SEOUL, April 2 (Korea Bizwire) — South Korea has introduced the country’s first commercial artificial intelligence (AI) medical imaging analysis technology that can accurately determine the severity of pneumonia in a coronavirus patient.
The MEDIP PRO Technology developed by MEDICAL IP, an AI medical imaging analysis firm, is currently being used in 24 countries around the world to test for the coronavirus, just two weeks after the technology was first revealed to the world free-of-charge.
The technology recreates two-dimensional images such as CT and MRI scans into 3D, allowing doctors to easily and accurately determine the symptoms and distinguish the organs, which is sometimes difficult when using a 2D image.
This technology is garnering attention around the world because of the coronavirus outbreak, allowing doctors to determine the severity of pneumonia of a coronavirus patient more easily than an X-ray scan, using its signature deep learning technology.
A joint research team from Seoul National University Hospital, the First Hospital of Lanzhou University in China, and Self-Defense Forces Central Hospital in Japan reported in a recent study that MEDIP PRO is very effective in the diagnosis of pneumonia among coronavirus patients.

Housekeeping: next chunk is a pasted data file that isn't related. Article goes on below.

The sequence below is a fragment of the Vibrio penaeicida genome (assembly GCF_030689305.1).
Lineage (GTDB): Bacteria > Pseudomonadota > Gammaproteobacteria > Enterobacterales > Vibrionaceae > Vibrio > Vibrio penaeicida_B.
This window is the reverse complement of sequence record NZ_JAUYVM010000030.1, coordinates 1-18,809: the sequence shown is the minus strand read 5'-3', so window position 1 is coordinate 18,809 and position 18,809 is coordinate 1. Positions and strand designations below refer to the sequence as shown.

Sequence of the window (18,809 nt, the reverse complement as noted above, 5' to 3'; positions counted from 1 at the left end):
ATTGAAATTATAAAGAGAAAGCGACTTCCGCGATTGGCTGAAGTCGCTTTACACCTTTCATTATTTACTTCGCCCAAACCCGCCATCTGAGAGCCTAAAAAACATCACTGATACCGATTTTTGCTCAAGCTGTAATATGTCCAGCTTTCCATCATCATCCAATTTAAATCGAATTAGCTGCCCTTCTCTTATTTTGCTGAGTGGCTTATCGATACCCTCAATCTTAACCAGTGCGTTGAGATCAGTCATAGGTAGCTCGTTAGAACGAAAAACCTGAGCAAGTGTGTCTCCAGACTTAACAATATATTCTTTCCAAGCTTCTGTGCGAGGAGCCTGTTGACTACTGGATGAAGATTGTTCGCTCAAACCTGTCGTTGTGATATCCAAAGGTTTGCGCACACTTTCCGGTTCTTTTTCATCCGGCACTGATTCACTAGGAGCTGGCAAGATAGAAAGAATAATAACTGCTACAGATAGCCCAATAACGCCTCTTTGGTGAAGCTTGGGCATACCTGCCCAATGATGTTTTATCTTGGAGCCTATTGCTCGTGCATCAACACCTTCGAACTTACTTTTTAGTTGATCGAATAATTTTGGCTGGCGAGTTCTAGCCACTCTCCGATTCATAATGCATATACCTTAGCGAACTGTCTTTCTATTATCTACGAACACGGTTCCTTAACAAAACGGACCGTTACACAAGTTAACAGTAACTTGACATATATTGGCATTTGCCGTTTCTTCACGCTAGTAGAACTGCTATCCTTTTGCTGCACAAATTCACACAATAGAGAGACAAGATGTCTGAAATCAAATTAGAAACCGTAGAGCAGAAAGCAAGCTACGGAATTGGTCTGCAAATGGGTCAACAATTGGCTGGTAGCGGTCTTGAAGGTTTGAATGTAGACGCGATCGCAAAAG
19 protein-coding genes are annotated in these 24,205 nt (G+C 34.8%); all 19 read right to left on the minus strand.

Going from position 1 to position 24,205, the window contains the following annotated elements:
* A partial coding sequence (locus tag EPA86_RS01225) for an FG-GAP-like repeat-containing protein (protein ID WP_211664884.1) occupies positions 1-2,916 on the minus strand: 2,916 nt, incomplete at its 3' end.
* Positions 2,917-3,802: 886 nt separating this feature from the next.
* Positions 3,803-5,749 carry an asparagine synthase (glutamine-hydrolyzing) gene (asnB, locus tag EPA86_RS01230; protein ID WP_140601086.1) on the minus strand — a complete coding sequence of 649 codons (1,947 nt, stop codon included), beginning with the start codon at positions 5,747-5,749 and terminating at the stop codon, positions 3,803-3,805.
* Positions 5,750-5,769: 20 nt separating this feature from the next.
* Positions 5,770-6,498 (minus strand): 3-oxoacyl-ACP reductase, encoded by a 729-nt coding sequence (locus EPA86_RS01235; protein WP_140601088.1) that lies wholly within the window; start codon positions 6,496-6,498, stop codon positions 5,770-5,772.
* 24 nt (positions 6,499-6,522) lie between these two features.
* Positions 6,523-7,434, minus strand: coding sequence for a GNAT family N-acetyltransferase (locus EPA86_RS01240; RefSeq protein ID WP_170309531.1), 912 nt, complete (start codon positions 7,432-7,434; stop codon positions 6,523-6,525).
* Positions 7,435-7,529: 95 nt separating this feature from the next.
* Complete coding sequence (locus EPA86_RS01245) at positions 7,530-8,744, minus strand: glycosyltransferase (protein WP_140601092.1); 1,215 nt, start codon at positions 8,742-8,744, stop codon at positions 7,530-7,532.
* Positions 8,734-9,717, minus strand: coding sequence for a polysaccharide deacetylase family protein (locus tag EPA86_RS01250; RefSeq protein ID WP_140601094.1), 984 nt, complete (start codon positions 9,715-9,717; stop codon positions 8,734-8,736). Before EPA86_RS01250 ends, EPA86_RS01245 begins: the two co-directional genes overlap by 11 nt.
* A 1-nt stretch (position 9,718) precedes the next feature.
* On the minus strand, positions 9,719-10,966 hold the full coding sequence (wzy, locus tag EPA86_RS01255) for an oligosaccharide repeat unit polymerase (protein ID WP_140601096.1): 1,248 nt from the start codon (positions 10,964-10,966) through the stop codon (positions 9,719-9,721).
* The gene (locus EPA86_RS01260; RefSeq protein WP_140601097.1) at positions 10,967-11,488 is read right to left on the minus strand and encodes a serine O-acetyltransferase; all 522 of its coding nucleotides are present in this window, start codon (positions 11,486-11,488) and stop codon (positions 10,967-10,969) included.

The research team recreated lung CT scans of 17 coronavirus patients (14 South Koreans, 3 Chinese) into AI-based 3D footage for analysis, and compared them with the analysis of X-ray scans by eight radiologists.
The 3D CT scans found 186 lesions in the lungs, while the X-ray scans revealed only 19 of them. In addition, only 55.8 percent of the pneumonia symptoms found on the 3D scan were seen on the X-ray scan.
The assessment showed that AI-based 3D CT scans have a high level of precision when it comes to measuring how much the coronavirus has infiltrated the respiratory system.
Overall, the level of sensitivity and specificity of an X-ray scan of a coronavirus patient only reaches 25 and 90 percent of a 3D CT scan, respectively.
Sensitivity refers to the chance of detecting positive cases of coronavirus, while specificity detects negative cases.
“The study revealed that measuring the size and mass of pneumonia using 3D CT imaging plays an important role in the a precise diagnosis of the symptom’s severity,” said Dr. Yun Soon-ho from Seoul National University Hospital.
“This technology will be very useful in times like these, when a global pandemic is at hand and there are only a limited amount of medical resources available.”
H. M. Kang (firstname.lastname@example.org)